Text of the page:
Friday, November 25, 2016
Youcat commented through CCC – Question n. 204 – Part II.
(Youcat answer - repeated) In the Old Testament, the People of God expected the outpouring of the Holy Spirit upon the Messiah. Jesus lived his life in a special Spirit of love and of perfect unity with his Father in heaven. This Spirit of Jesus was the “Holy Spirit” for whom the people of Israel longed; this was the same Spirit whom Jesus promised to his disciples, the same Spirit who descended upon the disciples fifty days after Easter, on the feast of Pentecost. And it is again this same Holy Spirit of Jesus who descends upon everyone who receives the sacrament of Confirmation.
A deepening through CCC
(CCC 1287) This fullness of the Spirit was not to remain uniquely the Messiah's, but was to be communicated to the whole messianic people (Cf. Ezek 36:25-27; Joel 3:1-2). On several occasions Christ promised this outpouring of the Spirit (Cf. Lk 12:12; Jn 3:5-8; 7:37-39; 16:7-15; Acts 1:8), a promise which he fulfilled first on Easter Sunday and then more strikingly at Pentecost (Cf. Jn 20:22; Acts 2:1-14). Filled with the Holy Spirit the apostles began to proclaim "the mighty works of God," and Peter declared this outpouring of the Spirit to be the sign of the messianic age (Acts 2:11; Cf. 2:17-18). Those who believed in the apostolic preaching and were baptized received the gift of the Holy Spirit in their turn (Cf. Acts 2:38).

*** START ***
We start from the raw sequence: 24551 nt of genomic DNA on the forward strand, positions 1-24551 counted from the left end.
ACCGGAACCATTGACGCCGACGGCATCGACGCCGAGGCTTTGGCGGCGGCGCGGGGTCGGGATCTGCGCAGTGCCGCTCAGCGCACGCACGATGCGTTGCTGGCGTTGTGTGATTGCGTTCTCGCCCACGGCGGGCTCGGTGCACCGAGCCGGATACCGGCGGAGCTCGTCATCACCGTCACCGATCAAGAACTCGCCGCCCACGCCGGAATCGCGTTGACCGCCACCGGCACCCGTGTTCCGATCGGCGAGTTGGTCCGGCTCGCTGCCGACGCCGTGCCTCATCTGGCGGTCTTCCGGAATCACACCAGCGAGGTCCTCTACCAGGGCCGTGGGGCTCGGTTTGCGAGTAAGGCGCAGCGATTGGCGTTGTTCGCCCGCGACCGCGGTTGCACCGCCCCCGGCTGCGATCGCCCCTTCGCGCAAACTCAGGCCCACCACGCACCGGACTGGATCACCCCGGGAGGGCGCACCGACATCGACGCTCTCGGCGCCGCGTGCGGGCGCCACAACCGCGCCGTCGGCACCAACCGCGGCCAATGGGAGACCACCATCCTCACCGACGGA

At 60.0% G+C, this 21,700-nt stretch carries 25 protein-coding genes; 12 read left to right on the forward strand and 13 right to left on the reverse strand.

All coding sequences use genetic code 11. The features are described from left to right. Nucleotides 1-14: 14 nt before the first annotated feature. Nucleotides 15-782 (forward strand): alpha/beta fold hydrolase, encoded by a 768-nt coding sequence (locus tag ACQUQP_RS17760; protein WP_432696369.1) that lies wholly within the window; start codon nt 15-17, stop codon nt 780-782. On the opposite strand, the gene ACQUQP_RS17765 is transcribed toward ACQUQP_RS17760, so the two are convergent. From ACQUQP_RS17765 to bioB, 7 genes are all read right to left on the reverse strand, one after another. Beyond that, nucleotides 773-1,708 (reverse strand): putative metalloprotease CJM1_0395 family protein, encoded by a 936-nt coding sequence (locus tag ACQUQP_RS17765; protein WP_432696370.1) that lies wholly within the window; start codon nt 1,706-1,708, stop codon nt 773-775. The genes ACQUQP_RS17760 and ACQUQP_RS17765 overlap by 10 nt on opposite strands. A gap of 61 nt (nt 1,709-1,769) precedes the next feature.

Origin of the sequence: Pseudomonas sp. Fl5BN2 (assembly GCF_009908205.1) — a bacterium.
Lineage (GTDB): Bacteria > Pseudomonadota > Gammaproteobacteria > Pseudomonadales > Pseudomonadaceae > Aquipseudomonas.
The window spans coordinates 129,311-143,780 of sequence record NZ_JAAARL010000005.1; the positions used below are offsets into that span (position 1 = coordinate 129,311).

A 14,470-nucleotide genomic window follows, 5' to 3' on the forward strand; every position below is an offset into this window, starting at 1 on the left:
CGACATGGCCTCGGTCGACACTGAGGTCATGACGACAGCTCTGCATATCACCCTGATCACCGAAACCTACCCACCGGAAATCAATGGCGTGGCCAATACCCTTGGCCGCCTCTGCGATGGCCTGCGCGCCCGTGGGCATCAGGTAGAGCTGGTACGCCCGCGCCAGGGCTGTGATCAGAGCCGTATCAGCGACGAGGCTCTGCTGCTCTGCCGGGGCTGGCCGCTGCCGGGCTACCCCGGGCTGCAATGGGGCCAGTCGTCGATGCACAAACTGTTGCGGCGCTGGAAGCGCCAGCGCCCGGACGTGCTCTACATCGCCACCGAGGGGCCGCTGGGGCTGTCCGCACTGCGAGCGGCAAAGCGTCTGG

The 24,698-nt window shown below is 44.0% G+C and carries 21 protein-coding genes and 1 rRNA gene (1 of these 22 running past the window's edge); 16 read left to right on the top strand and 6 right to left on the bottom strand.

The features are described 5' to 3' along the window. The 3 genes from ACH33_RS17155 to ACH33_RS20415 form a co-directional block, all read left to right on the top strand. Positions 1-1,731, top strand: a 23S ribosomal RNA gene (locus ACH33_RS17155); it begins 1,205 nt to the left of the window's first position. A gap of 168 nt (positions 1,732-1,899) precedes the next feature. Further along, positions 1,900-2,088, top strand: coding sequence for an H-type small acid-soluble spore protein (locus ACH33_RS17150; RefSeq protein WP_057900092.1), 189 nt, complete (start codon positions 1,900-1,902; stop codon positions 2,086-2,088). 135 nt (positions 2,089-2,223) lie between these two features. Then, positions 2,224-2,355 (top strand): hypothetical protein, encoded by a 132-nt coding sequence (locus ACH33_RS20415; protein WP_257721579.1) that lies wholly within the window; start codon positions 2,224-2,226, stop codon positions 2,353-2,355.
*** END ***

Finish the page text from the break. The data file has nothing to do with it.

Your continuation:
Reflecting and meditating
(Youcat comment) In the Acts of the Apostles, which were written a few decades after the death of Jesus, we see Peter and John traveling about to confirm new Christians by imposing hands on those who previously “had only been baptized in the name of the Lord Jesus”, so that their hearts might be filled with the Holy Spirit.
(CCC 1315) "Now when the apostles at Jerusalem heard that Samaria had received the word of God, they sent to them Peter and John, who came down and prayed for them that they might receive the Holy Spirit; for it had not yet fallen on any of them, but they had only been baptized in the name of the Lord Jesus. Then they laid their hands on them and they received the Holy Spirit" (Acts 8:14-17). (CCC 1288) "From that time on the apostles, in fulfillment of Christ's will, imparted to the newly baptized by the laying on of hands the gift of the Spirit that completes the grace of Baptism. For this reason in the Letter to the Hebrews the doctrine concerning Baptism and the laying on of hands is listed among the first elements of Christian instruction. The imposition of hands is rightly recognized by the Catholic tradition as the origin of the sacrament of Confirmation, which in a certain way perpetuates the grace of Pentecost in the Church" (Paul VI, Divinae consortium naturae, 659; Cf. Acts 8:15-17; 19:5-6; Heb 6:2).